With just over two minutes to go in the game and Maryland already up 23, Zoe Young caught the ball and lined up for a three-pointer from the right wing as the shot was nothing but net.
When the Terps bench saw the ball reach the back of the net, coaches and players both left their seats in excitement.
It was a celebration for a player who rarely sees the floor getting an opportunity. It also represented a celebration of the culmination of the sacrifices and adversity the Terps faced throughout the season in order to cut down the nets in Indianapolis.
“This is going to be one that I remember for a lifetime,” head coach Brenda Frese said in an emotional postgame interview.
Maryland dominated from start to finish in the Big Ten championship, the teams seventh straight appearance in the game, continuing the season trend of annihilating conference opponents in the 104-84 win.
The Terps captured a second-straight Big Ten championship and their fifth since they entered the league in 2014. The Terps lost just one game to a conference opponent this season when Ohio State upset them in January. Since then, Maryland has won thirteen straight games as they head into the NCAA tournament.
The Terps came out on a mission on Saturday, shooting 55% from three in the first quarter and ending the period on a 7-0 run to gain an 11-point advantage after the first frame. That hot shooting continued as Maryland entered the break up by 18 points. Maryland’s defense gave them a boost as well, stifling the Hawkeyes No. 2 scoring offense in the country.
The dismantling continued in the second half as Maryland dominated inside, outscoring the hawkeyes, 50-32, in points in the paint. The Terps 104 points is the most ever scored in a Big Ten title game.
One year ago, this is where Maryland’s season ended. While they won the tournament championship, the postgame celebration was one of the last moments that group spent together as the NCAA tournament was canceled due to COVID-19. However, this year’s team has more chapters to write in what has already been an illustrious, historic ride.
“We’ve really valued every time we could get on a court because we had it taken away from us a year ago,” Frese said. “We’re very grateful anytime we could get on a court to have a practice or play a game.”
No starters from last year’s team returned. What many thought would be a rebuilding year was anything but. Watching this team, no one would know that this group had not played a game together prior to this season. Nor would anyone know that the first time they met was over zoom and could not spend as much time together in the offseason due to the ongoing pandemic.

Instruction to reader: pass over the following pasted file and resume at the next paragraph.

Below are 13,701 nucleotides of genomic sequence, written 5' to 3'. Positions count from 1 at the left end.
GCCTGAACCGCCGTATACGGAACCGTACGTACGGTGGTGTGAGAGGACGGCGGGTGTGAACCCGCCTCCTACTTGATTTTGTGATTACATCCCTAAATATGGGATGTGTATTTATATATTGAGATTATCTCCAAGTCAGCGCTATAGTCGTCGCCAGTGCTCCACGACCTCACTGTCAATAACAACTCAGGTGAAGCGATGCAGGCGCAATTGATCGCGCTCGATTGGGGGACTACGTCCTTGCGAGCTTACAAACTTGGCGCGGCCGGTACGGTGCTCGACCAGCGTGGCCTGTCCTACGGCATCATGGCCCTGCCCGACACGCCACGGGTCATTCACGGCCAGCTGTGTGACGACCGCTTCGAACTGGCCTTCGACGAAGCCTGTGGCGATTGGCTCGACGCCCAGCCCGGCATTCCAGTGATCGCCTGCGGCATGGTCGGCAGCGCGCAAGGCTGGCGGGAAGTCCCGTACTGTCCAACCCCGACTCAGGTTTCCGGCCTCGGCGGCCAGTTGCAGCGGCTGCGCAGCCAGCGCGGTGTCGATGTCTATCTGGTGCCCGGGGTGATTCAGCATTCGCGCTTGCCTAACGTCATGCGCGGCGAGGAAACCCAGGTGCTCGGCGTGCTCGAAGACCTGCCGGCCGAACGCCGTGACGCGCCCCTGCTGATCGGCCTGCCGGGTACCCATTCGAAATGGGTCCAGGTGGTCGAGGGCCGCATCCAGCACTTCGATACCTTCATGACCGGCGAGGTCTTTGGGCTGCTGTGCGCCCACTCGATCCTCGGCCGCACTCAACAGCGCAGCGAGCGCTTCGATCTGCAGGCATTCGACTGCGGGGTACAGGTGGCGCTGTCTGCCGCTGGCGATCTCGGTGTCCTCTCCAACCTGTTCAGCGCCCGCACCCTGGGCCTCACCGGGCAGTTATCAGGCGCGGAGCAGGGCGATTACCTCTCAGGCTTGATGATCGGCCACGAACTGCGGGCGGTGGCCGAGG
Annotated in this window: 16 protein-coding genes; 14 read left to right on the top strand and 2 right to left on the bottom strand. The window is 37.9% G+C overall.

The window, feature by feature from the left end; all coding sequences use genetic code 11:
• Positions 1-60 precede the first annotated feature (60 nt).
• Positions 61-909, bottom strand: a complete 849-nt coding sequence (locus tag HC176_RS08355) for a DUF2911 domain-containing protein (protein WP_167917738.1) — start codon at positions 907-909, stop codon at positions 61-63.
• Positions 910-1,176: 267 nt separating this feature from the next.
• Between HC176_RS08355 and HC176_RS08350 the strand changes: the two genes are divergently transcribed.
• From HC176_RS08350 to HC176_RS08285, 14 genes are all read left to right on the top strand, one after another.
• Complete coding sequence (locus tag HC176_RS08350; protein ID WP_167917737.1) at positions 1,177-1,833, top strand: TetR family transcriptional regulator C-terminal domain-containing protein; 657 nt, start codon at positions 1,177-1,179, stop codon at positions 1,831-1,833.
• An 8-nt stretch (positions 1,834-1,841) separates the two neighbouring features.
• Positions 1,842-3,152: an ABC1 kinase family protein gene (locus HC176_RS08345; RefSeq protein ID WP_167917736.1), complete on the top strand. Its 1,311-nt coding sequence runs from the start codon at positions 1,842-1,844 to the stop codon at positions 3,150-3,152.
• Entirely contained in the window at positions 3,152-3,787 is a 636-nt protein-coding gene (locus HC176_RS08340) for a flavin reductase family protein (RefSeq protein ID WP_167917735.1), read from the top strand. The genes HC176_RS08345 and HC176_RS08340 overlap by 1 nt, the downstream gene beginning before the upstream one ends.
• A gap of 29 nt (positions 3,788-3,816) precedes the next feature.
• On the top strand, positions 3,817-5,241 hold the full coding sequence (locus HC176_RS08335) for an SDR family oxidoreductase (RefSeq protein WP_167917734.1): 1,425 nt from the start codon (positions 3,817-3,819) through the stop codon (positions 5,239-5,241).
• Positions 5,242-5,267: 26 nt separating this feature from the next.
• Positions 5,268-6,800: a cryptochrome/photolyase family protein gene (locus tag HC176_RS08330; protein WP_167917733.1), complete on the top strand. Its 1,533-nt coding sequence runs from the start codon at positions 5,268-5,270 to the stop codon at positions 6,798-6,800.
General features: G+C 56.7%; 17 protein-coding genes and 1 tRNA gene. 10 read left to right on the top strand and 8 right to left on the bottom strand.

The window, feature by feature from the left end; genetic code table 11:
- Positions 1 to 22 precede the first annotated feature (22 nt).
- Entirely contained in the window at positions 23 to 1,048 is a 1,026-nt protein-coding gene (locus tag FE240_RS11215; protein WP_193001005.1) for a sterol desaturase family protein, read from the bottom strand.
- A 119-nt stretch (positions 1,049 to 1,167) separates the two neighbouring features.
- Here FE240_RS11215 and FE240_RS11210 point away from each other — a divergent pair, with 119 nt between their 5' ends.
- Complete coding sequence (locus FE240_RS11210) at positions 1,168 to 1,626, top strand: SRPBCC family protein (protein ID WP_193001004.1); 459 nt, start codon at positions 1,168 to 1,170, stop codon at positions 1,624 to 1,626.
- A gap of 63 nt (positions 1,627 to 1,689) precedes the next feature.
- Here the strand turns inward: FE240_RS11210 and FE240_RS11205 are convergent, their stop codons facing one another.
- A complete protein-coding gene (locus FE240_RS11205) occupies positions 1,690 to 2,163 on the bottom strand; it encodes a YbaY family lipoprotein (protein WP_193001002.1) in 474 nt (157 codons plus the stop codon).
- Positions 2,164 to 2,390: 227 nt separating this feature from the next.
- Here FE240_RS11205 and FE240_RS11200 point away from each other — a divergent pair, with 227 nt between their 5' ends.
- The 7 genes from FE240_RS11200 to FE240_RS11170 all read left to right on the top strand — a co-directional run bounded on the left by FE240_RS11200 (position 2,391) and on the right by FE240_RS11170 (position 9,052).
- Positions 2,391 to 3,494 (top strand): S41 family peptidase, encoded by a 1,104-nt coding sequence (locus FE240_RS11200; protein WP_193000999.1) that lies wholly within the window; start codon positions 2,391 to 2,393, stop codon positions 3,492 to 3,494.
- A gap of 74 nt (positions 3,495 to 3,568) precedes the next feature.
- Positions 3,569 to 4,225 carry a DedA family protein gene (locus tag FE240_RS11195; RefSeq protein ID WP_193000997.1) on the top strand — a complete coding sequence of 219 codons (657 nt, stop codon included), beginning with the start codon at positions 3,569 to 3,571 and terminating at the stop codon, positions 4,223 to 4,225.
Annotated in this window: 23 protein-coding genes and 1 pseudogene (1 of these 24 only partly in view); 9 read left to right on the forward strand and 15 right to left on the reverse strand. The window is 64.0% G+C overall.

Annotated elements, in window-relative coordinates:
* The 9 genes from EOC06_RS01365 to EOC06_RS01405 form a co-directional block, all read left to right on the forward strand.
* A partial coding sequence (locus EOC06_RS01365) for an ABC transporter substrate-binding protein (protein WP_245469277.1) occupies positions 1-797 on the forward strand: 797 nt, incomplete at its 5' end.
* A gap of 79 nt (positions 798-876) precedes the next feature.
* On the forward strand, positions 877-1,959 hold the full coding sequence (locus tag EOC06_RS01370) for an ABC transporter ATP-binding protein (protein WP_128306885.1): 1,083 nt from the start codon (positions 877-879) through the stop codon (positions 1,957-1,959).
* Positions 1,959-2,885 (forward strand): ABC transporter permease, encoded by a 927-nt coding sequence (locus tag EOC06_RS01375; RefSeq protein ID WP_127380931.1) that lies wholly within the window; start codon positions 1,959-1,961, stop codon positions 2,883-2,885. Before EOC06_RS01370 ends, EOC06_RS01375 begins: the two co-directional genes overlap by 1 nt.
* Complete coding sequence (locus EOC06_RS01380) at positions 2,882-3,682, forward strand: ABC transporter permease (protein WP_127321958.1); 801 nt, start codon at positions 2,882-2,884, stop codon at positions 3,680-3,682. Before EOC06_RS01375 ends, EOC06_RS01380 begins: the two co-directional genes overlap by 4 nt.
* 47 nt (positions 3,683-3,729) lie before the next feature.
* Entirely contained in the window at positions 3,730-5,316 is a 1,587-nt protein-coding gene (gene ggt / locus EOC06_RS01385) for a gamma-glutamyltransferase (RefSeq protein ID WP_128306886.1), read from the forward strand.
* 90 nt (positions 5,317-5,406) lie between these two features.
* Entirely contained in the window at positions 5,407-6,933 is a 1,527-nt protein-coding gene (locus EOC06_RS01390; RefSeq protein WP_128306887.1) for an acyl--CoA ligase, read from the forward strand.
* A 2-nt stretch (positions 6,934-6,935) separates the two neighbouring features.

“It feels special,” Owusu said. “It felt special last year and it feels special this year to be able to come in with basically a whole new team.”
None of that matters when everyone buys in the way this team has. The selflessness Frese’s group plays with allowed the Terps to become the top offense in the country with six players averaging double figures. That was on display against Iowa on Saturday.
Nine players entered the scoring column, including five in double figures, in what was a balanced attack for the Terps. Chloe Bibby led the way with 21 points, while Mimi Collins chipped in 17. Diamond Miller had 15 against Iowa and was named the Big Ten Tournament Most Valuable Player.
“Every time I step on the court I play my hardest,” Miller said. “This was just another game for me and I’m happy we won.”
The commitment the players displayed stems from Frese’s belief in them and willingness to push her players to be better. Frese was rewarded for the job she’s done this year when she received ESPN’s National Coach of the Year earlier this week.
Maryland will enter the NCAA tournament with one of its best teams in years and the top scoring offense in the country.
Coming into the Big Ten tournament, the Terps were projected to be a No. 2 seed and No. 6 overall. While the Terps won’t find out what seed they are or who they play until Monday night, they know their resume speaks for itself.
“I love where this team is at right now,” Frese said. “I wouldn’t want to play us. Regardless of whatever that number is, we know the body of work that we’ve put in to be ready for what lies ahead.”